The infinite monkey theorem postulates that, given an infinite amount of time, a monkey banging on a typewriter will almost surely produce the works of Shakespeare. Here is the Trump corollary: given an hour and 35 minutes in Iowa, Donald Trump regurgitating everything he’s ever said will accidentally quote Beckett.
In 95 minutes, Trump repeats everything he’s said at every event, every rally, every debate in the past five months, as if speaking from the other side of a fugue state. He sighed. He laughed. He said, “We have to be mean.” He moped. He signed a book for someone in the audience and threw it them, saying, “There you go baby, I love you. Thank you.” He talked about deals. He sounded very, very tired. This, a campaign stop in Fort Dodge, Iowa, is Trump’s fourth state in as many days, the Washington Post reports.
At one point, he enumerated his rivals’ strengths and flaws, dedicating nearly nine minutes to Ben Carson.
“Carson is an enigma to me,” he said, before offering a summary of one of Carson’s books. “He said that he’s ‘pathological’ and that he’s got, basically, pathological disease...I don’t want a person that’s got pathological disease.”
(What is pathological disease?)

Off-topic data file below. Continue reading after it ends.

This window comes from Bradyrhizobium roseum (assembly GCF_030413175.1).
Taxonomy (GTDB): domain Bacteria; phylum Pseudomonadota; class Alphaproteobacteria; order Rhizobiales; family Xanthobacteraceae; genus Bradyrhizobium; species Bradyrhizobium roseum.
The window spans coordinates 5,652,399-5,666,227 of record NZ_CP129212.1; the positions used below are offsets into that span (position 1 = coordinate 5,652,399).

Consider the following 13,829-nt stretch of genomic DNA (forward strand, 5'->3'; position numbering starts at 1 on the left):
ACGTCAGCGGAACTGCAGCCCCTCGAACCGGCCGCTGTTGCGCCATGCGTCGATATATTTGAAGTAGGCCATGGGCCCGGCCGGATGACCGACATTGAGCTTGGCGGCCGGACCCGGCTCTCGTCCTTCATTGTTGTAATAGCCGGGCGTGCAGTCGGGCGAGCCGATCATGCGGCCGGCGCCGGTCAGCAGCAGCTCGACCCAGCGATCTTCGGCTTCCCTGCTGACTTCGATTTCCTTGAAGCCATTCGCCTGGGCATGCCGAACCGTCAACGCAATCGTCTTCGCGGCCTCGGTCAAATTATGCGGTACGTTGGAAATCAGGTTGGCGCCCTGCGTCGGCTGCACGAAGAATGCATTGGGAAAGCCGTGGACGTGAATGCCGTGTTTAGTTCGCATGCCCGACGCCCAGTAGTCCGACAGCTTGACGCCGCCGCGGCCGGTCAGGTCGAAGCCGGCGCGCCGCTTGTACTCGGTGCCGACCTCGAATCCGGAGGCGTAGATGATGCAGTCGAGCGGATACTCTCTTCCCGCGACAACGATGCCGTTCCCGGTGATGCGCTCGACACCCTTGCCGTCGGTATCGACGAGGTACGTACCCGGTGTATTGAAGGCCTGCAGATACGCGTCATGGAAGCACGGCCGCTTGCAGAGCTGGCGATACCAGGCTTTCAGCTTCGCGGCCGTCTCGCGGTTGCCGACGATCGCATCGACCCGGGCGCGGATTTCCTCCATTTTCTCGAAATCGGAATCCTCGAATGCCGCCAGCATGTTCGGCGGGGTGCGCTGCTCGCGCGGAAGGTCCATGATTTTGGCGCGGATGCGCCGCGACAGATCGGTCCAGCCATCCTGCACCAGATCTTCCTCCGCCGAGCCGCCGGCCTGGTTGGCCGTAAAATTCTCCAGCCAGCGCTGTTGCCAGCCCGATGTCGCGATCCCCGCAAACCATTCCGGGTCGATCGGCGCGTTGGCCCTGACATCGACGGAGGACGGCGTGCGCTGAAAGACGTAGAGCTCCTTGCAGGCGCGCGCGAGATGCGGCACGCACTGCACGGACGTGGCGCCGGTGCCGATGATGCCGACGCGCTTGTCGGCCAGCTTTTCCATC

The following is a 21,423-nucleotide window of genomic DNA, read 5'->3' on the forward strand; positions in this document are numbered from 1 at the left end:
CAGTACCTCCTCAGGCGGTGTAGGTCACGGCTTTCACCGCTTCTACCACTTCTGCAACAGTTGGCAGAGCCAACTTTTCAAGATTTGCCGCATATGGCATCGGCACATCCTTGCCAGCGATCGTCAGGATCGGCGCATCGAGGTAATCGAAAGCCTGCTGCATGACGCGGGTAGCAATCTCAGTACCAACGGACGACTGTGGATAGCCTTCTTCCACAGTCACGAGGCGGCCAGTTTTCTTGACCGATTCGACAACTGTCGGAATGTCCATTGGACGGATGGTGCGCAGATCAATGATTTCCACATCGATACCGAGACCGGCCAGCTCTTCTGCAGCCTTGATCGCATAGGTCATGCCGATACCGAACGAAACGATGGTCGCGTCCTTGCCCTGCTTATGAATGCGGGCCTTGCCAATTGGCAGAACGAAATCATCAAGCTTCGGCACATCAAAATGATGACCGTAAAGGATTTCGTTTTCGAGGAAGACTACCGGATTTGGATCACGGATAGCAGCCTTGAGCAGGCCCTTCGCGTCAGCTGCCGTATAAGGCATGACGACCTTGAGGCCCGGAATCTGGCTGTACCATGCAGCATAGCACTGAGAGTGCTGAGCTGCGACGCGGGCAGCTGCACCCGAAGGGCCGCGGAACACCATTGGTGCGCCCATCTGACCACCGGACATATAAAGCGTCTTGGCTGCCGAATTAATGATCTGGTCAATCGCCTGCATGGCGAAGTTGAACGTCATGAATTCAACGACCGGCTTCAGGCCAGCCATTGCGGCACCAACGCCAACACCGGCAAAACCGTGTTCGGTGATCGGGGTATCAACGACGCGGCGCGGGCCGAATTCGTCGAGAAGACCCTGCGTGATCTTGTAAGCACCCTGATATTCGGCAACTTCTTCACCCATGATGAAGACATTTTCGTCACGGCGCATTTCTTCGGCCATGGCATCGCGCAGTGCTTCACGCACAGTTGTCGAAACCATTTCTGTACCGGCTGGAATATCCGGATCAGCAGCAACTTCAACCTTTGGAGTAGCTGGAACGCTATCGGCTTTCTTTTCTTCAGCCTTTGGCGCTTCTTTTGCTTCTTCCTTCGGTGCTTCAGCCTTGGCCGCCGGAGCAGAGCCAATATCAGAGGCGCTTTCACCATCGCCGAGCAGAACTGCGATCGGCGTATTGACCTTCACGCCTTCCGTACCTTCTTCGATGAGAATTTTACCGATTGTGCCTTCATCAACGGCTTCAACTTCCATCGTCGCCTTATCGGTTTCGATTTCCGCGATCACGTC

“If you’re pathological—there’s no cure for that, folks. There’s no cure for that,” Trump said. “If you’re a child molester—a sick puppy—a child molester, there’s no cure for that. There’s only one cure, we don’t want to talk about that cure. That’s the ultimate cure. Well, there’s death, and there’s the other thing.”
The whole speech is below. It is worth watching, in full or in part, as an artifact of a brilliant, exhausted performer running on fumes. “This is a special night. I’ve really enjoyed being with you,” Trump said as he came to a...conclusion? “It’s sad in many ways, because we’re talking about so many negative topics, but in certain ways it’s beautiful. It’s beautiful.”
Donald Trump: death is the ultimate cure—death, and the other thing.